Kalen always gives it his all, Mother said, shaking her head. Why can't you be more like him?
Meanwhile, I studied late into the night while he made friends on the Splinternet. He started sneaking out to meet them, but I never told. They put the strangest ideas into his head. He'd come home raving about the Other Side, how maybe they weren't such a bad lot after all.
They're people just like us, he said. Have you ever wondered what we're fighting for?
All the while, no one knew. He knew his role and played it well. Twelfth year, they crowned him King of the Reaping and covered him in flowers. He smiled and waved from the hoverfloat, some vapid golden-haired girl at his side. Afterward, I asked him if he'd kissed her, but he shook his head, blue eyes laughing at the very thought.
Funny how he never had a care for girls until he met her. Twelfth year had just ended and he was in a funk. With a draft number so low, he'd be sent for before the cool breezes came. As boys, we'd made a fort in a hollow tree, but we'd abandoned it years before. He started going back there, calling it his thinking spot.
I followed him to the tree one day. My face grew hotter than his as she batted those lashes and flipped that long black hair. When I confronted him later, he came clean. Her name was Calla, and she was from the Other Side. You should have seen the way his face lit up when he said her name. After that, I was his confidant, his partner in crime. Every conversation, he had to bring her up.
It's hot, I'd say. I think I want some ice cream.
Oh, Calla likes ice cream, too, he'd chime in. Idiot! Who doesn't like ice cream?
Still, I didn't see the signs. Lord knows I should have. One night he came home, flushed as if with fever, eyes burning bright.
Listen to me, Brendan, he pleaded. It's just not worth it - all this death. I have to stop it and I know how.
Shut up, Kalen, I said. That's crazy talk. The War is what brings us life. It's treason to speak against it.
Kalen's always been a dreamer, though. Even then, I didn't take it seriously. How I wish I had. If I couldn't talk sense into him, I could have reported him at the very least. Either way, I could have saved him. I could have saved myself.
Only two days later, I stood at the fence. Bodies pressed into bodies as Kalen stood before us, that girl at his side. He should have been packing his bags, getting ready to fight for his people. Instead, his eyes froze us all in place and his voice sang out words that none should ever speak.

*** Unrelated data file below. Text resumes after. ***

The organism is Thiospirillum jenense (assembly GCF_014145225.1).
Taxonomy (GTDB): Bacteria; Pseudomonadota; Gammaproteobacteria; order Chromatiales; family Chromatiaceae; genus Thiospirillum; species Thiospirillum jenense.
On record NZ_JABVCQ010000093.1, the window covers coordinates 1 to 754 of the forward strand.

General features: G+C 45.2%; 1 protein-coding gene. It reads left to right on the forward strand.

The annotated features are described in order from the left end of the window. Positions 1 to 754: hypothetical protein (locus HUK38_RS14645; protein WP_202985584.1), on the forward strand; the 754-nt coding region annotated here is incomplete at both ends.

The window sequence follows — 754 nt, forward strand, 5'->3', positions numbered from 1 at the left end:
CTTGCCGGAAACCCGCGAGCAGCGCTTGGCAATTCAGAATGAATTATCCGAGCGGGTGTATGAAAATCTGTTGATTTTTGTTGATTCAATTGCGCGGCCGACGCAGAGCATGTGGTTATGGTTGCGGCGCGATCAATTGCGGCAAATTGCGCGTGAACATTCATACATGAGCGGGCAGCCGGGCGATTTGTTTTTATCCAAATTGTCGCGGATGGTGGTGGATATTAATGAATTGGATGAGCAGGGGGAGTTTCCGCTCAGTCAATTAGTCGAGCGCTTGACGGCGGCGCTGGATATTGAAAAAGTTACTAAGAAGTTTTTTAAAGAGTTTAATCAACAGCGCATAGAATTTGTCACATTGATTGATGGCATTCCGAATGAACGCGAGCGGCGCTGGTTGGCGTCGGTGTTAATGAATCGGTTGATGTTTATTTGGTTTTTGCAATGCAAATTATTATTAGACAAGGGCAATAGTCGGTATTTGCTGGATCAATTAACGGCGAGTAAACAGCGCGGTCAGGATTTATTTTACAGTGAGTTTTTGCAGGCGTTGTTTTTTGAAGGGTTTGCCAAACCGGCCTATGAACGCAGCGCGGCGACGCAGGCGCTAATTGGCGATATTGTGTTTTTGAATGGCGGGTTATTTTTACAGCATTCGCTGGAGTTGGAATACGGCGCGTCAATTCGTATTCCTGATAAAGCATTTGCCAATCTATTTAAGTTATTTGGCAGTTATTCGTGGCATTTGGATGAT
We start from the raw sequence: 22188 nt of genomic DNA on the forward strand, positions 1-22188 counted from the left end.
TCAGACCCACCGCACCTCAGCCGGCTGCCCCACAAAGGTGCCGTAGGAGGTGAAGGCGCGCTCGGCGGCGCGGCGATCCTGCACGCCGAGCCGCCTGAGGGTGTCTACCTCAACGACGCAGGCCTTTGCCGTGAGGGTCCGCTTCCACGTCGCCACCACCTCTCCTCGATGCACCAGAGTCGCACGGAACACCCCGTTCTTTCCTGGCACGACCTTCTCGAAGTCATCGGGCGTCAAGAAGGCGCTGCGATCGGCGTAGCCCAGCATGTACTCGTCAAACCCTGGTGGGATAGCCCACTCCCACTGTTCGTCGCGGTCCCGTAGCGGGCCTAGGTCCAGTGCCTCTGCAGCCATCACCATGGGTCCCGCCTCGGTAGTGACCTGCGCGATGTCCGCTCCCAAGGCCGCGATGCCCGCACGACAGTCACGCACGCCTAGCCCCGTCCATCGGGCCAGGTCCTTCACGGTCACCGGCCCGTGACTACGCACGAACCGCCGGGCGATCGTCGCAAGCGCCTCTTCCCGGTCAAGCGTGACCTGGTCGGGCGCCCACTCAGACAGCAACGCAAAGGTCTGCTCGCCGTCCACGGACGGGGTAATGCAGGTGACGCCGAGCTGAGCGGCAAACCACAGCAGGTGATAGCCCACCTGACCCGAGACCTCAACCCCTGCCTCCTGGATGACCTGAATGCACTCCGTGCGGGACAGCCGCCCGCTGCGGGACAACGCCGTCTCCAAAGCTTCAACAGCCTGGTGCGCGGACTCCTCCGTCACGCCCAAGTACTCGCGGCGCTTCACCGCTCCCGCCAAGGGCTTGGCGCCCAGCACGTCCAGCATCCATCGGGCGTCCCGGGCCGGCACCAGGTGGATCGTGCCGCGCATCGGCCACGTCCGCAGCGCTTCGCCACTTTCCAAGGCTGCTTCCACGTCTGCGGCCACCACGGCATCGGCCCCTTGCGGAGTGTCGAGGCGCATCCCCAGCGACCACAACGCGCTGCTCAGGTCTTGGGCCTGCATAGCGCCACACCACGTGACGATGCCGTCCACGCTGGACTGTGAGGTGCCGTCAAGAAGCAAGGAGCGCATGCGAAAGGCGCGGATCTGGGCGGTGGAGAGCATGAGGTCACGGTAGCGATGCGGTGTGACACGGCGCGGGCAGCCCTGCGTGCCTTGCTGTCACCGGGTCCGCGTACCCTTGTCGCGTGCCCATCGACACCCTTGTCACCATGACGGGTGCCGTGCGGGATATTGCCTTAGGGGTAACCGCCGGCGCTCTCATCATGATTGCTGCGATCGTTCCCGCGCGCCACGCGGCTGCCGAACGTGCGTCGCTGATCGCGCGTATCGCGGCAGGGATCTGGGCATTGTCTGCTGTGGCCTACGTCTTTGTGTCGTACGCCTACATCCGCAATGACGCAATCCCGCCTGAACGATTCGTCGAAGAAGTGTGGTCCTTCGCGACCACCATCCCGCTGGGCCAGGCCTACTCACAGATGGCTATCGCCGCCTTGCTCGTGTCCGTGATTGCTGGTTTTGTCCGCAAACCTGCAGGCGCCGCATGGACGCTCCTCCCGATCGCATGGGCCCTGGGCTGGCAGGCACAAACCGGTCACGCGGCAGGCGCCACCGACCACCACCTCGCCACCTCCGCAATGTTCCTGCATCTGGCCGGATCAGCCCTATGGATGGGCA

His finger was on the button I never thought he'd press. The explosion was deafening, and the world went up in flames. I never saw him again.
A week later, I sat in my hard metal chair, palms sweating and back straight as a board. Proud young men in uniform grinned at me from posters on the shiny metal walls. The lights were hot against my neck as the recruiter smiled and opened my file. He flipped through the pages and the smile froze on his face.
Is there any chance I can take his place? I'm still on the waiting list.
He looked up, eyes hard and icy like Kalen's on the day he died. My heart sank.
Family members of terrorists are ineligible to serve. Both your draft numbers will be reassigned to new candidates.
Before the words had finished leaving his lips, the Security Robots were at my side. I screamed and thrashed as their cold pincers bit into my flesh. As they turned their metal backs and left me on the pavement, inspiration struck.
Kalen, you bastard. You got me into this mess, and you'll get me out of it too.
It wasn't hard to find the information I needed on the Splinternet. Kalen never bothered to cover his tracks. He knew that no one else would ever suspect, and I'd never tell. I'll never be the genius he was, but he left me all I needed. It didn't take much tinkering to turn his robots into killing machines.
If they won't let me fight, I'll just make my own war.